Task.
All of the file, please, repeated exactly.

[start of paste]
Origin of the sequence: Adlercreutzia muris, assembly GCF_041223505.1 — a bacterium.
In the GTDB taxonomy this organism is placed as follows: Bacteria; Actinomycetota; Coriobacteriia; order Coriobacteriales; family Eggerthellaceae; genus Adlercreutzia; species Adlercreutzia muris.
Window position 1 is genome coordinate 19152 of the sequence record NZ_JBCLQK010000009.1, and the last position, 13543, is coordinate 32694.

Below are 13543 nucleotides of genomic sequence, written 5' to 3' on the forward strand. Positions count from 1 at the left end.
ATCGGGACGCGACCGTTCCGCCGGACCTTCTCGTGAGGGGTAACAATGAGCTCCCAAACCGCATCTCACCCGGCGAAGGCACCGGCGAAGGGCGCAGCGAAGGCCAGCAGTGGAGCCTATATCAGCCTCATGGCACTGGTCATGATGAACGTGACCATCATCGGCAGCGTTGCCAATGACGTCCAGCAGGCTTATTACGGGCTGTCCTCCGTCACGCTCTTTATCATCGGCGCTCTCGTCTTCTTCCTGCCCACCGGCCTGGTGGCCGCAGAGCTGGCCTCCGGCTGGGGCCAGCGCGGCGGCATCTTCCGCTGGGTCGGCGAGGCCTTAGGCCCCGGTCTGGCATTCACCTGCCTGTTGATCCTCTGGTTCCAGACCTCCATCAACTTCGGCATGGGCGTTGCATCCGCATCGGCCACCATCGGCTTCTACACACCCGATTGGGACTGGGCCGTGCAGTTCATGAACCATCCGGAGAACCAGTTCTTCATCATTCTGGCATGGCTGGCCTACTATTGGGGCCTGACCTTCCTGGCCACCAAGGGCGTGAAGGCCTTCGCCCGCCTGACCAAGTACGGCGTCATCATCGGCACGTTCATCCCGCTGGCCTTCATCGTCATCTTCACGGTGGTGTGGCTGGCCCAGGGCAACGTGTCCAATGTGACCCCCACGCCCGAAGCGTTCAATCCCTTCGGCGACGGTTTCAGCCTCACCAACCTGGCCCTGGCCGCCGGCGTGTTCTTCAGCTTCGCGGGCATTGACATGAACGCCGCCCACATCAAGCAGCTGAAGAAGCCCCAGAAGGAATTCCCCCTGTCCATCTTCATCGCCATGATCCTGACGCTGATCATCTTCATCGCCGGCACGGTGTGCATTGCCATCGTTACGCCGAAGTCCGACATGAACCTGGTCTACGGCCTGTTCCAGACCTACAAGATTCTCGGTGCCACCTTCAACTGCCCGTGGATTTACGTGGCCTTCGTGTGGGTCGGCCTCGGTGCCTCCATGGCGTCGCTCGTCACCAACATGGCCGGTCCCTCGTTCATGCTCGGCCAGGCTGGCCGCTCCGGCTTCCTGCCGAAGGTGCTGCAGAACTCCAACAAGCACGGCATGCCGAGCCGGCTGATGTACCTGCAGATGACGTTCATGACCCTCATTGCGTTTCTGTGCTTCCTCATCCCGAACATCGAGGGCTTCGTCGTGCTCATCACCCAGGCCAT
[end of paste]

Origin of the sequence: Adlercreutzia muris, assembly GCF_041223505.1 — a bacterium.
In the GTDB taxonomy this organism is placed as follows: Bacteria; Actinomycetota; Coriobacteriia; order Coriobacteriales; family Eggerthellaceae; genus Adlercreutzia; species Adlercreutzia muris.
Window position 1 is genome coordinate 19152 of the sequence record NZ_JBCLQK010000009.1, and the last position, 13543, is coordinate 32694.

Below are 13543 nucleotides of genomic sequence, written 5' to 3' on the forward strand. Positions count from 1 at the left end.
ATCGGGACGCGACCGTTCCGCCGGACCTTCTCGTGAGGGGTAACAATGAGCTCCCAAACCGCATCTCACCCGGCGAAGGCACCGGCGAAGGGCGCAGCGAAGGCCAGCAGTGGAGCCTATATCAGCCTCATGGCACTGGTCATGATGAACGTGACCATCATCGGCAGCGTTGCCAATGACGTCCAGCAGGCTTATTACGGGCTGTCCTCCGTCACGCTCTTTATCATCGGCGCTCTCGTCTTCTTCCTGCCCACCGGCCTGGTGGCCGCAGAGCTGGCCTCCGGCTGGGGCCAGCGCGGCGGCATCTTCCGCTGGGTCGGCGAGGCCTTAGGCCCCGGTCTGGCATTCACCTGCCTGTTGATCCTCTGGTTCCAGACCTCCATCAACTTCGGCATGGGCGTTGCATCCGCATCGGCCACCATCGGCTTCTACACACCCGATTGGGACTGGGCCGTGCAGTTCATGAACCATCCGGAGAACCAGTTCTTCATCATTCTGGCATGGCTGGCCTACTATTGGGGCCTGACCTTCCTGGCCACCAAGGGCGTGAAGGCCTTCGCCCGCCTGACCAAGTACGGCGTCATCATCGGCACGTTCATCCCGCTGGCCTTCATCGTCATCTTCACGGTGGTGTGGCTGGCCCAGGGCAACGTGTCCAATGTGACCCCCACGCCCGAAGCGTTCAATCCCTTCGGCGACGGTTTCAGCCTCACCAACCTGGCCCTGGCCGCCGGCGTGTTCTTCAGCTTCGCGGGCATTGACATGAACGCCGCCCACATCAAGCAGCTGAAGAAGCCCCAGAAGGAATTCCCCCTGTCCATCTTCATCGCCATGATCCTGACGCTGATCATCTTCATCGCCGGCACGGTGTGCATTGCCATCGTTACGCCGAAGTCCGACATGAACCTGGTCTACGGCCTGTTCCAGACCTACAAGATTCTCGGTGCCACCTTCAACTGCCCGTGGATTTACGTGGCCTTCGTGTGGGTCGGCCTCGGTGCCTCCATGGCGTCGCTCGTCACCAACATGGCCGGTCCCTCGTTCATGCTCGGCCAGGCTGGCCGCTCCGGCTTCCTGCCGAAGGTGCTGCAGAACTCCAACAAGCACGGCATGCCGAGCCGGCTGATGTACCTGCAGATGACGTTCATGACCCTCATTGCGTTTCTGTGCTTCCTCATCCCGAACATCGAGGGCTTCGTCGTGCTCATCACCCAGGCCAT